|Northern silky oak|
Cardwellia is a genus of a sole described species of large trees, constituting a part of the plant family Proteaceae. The species Cardwellia sublimis (northern silky oak) grows naturally only (endemic) in the rainforests of the wet tropics region of north eastern Queensland, Australia. Other common names include bull oak, golden spanglewood, lacewood, oak and oongaary. The compound leaves have up to 17 leaflets. It produces white inflorescences followed by woody fruits which are prominently displayed outside the canopy.
Taxonomy and naming
Ferdinand von Mueller named the genus in honour of Edward Cardwell, who had been Secretary of State for the Colonies from 1864 to 1866. The species name is the Latin adjective sublimis "lofty". The type specimen was collected by John Dallachy in Rockingham Bay. Its everyday name in the local Dyirbal language was jungan, though a more general word gurruŋun "oak tree" (also applied to Darlingia ferruginea and Helicia australasica) was used in the taboo [Dyalŋuy] vocabulary.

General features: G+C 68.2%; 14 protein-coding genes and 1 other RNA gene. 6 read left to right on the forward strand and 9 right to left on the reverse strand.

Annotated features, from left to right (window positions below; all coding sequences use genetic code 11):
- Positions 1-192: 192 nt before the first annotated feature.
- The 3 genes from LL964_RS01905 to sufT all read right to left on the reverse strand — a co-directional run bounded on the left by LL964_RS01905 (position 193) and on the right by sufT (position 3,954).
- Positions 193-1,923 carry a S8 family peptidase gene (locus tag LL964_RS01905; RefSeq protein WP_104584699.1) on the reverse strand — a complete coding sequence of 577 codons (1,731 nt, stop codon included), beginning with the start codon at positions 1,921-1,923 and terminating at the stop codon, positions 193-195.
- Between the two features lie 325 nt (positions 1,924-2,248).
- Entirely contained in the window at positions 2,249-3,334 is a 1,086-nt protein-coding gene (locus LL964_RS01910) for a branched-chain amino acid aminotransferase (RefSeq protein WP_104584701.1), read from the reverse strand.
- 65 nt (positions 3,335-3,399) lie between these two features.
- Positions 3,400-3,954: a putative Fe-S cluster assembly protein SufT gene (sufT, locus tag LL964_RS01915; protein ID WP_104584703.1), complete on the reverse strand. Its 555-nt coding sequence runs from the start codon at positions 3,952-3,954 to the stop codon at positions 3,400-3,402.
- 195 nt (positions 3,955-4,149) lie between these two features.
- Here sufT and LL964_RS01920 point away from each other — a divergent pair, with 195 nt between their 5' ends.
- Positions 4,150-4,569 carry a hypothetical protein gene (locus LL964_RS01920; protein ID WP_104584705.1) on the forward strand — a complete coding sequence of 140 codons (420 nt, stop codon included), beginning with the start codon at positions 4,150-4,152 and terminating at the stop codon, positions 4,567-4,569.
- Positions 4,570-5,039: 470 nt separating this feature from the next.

Molecular analysis indicates Cardwellia sublimis is a member of the subtribe Gevuininae, and is the earliest offshoot from the main ancestor of the other genera. It is thought to have separated around 35 million years ago in the late Eocene.
Cardwellia sublimis grows as a tall, often emergent, tree in its native rainforest habitat, reaching 30 m (100 ft) in height, though likely to only grow half this size in cultivation. The bark is thin, and there is no buttressing. The initial leaves are entire but juvenile leaves are generally pinnate and large, reaching 65 cm (26 in) long. They are composed of 3 to 10 pairs of oval to oblong leaflets, each of which is 9–18 cm (3.5–7.1 in) long and 4–7 cm (1.6–2.8 in) wide. Flowering is profuse, and the canopy can be covered with the cream-white flowerheads in late spring and summer. The inflorescences are 9–16 cm (3.5–6.3 in) long. The flowers are followed by woody oval follicles, which are 8–11 cm (3.1–4.3 in) long and 5–6 cm (2.0–2.4 in) wide and contain 8 to 12 winged seeds each.
Distribution and habitat
Uses and cultivation
Cardwellia sublimis has potential as a specimen tree in parks, and has showy flowers and follicles. It is readily propagated from seed and has been grown successfully in Melbourne. It is a valuable timber tree in Queensland, which is easy to work with and shows an attractive grain similar to that of oak. It is used for cabinet and veneer work. Attempts to grow Cardwellia sublimis in plantations have not been very successful.
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